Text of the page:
Boeing has recently conducted a hardware-software integration demonstration as part of the US Space Force’s (USSF) protected tactical satellite communication (SATCOM) prototype (PTS-P) programme.

The test aimed to demonstrate how the company’s new autonomous anti-jam technology can be used to deliver a secure communication network in a contested scenario.

According to Boeing, its autonomous technology leverages software-defined, beam-shaping capability to geolocate and actively deter any sort of jamming attempts on the US Department of Defense ’s SATCOM in real time by gathering various data points every second.

During the evaluation, the company’s engineers demonstrated this hardware-software integration featuring several simulated scenarios.

Each simulation showcased an adversary attempt to block the user’s communication platform by an external interference source. It also included scenarios where multiple simultaneous jamming attempts were made on the user’s platform.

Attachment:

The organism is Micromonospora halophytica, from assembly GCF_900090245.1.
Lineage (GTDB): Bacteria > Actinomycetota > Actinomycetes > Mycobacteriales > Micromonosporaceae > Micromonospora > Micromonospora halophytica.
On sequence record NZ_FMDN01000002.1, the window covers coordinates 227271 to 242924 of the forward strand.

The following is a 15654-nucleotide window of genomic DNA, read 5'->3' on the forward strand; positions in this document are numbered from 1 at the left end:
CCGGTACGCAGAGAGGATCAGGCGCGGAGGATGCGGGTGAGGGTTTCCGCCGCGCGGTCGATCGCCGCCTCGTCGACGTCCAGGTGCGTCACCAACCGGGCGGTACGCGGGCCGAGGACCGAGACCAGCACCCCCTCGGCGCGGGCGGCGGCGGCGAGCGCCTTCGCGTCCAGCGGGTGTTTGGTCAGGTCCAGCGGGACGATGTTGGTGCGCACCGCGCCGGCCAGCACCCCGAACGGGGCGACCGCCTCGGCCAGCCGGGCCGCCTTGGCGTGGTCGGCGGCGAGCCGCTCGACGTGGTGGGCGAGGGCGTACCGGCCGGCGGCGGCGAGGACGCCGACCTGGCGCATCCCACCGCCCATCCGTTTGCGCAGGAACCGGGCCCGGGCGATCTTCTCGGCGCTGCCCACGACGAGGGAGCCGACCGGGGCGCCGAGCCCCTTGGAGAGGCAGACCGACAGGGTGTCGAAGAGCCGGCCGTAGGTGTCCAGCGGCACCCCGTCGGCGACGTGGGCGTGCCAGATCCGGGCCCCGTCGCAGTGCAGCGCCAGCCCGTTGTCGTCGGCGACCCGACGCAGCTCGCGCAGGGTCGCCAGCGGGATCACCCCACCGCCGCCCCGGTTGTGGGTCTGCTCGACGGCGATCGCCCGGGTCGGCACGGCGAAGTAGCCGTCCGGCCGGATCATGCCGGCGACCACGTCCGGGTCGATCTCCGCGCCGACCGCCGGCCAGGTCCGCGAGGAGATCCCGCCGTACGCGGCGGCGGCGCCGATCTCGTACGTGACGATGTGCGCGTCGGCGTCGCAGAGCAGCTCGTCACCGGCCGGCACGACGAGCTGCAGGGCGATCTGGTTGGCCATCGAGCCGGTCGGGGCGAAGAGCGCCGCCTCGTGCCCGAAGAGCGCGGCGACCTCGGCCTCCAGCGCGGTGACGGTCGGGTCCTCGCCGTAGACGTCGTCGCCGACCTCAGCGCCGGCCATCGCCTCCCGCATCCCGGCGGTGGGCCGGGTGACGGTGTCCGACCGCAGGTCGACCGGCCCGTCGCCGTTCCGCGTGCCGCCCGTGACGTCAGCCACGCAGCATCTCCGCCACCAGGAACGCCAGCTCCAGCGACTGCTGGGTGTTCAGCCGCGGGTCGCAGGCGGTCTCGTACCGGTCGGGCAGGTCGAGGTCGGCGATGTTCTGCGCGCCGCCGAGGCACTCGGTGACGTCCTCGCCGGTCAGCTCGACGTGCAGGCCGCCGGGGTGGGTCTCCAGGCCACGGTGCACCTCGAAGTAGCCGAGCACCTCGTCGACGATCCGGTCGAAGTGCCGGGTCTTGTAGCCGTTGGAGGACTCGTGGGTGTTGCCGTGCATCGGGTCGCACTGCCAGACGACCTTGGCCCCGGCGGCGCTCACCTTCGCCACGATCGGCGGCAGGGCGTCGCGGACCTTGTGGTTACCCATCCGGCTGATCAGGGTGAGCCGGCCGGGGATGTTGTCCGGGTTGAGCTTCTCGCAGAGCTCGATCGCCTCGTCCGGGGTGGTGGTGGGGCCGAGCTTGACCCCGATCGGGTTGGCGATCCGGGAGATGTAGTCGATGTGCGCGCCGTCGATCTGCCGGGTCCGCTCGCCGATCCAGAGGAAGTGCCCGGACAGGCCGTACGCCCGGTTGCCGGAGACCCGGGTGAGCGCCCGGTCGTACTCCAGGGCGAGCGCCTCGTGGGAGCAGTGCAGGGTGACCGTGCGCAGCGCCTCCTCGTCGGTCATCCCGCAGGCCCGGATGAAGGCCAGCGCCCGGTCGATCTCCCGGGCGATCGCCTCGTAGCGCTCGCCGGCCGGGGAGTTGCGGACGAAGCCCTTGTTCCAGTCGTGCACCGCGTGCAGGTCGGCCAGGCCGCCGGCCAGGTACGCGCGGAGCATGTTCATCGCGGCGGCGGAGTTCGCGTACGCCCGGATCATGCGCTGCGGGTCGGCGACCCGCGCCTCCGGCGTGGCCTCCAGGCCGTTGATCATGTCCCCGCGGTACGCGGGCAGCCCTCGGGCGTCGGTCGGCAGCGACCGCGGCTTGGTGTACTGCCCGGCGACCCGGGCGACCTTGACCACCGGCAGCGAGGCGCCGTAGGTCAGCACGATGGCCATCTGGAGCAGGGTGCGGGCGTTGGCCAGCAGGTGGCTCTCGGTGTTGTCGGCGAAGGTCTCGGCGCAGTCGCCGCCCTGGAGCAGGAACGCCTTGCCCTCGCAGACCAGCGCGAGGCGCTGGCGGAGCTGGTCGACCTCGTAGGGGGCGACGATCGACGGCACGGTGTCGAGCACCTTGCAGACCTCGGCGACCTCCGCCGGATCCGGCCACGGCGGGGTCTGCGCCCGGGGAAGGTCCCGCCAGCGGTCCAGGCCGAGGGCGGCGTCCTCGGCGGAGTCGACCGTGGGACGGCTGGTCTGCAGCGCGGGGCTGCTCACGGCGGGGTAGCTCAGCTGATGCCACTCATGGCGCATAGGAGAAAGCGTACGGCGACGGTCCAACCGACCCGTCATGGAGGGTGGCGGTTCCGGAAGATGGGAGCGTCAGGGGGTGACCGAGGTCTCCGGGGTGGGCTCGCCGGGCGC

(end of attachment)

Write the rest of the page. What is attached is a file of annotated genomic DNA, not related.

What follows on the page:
After the simulations, the company concluded that its new technology successfully deterred all the jamming attempts to keep the connectivity intact, even in situations where the interfering source and the user were in proximity.

USSF PTS-P programme manager Justin Bruner said: “Maintaining communication with our deployed forces during hostility gives us a tactical edge on the battlefield.

“On-board, autonomous, real-time nulling of jammers greatly enhances our resiliency, ensuring the US and allies can provide our warfighters with secure, reliable communications in a contested environment.

“Boeing has made significant strides in the development and execution of a nulling algorithm with flight-like firmware, demonstrating agile anti-jam capability.”

The latest test precedes another incremental system demonstration conducted in April, while Boeing’s anti-jam solution completed the critical design review in March.

In the next steps, Boeing will conduct several other PTS-P hardware-software demonstrations in the upcoming months while host vehicle integration is expected to start by early 2023.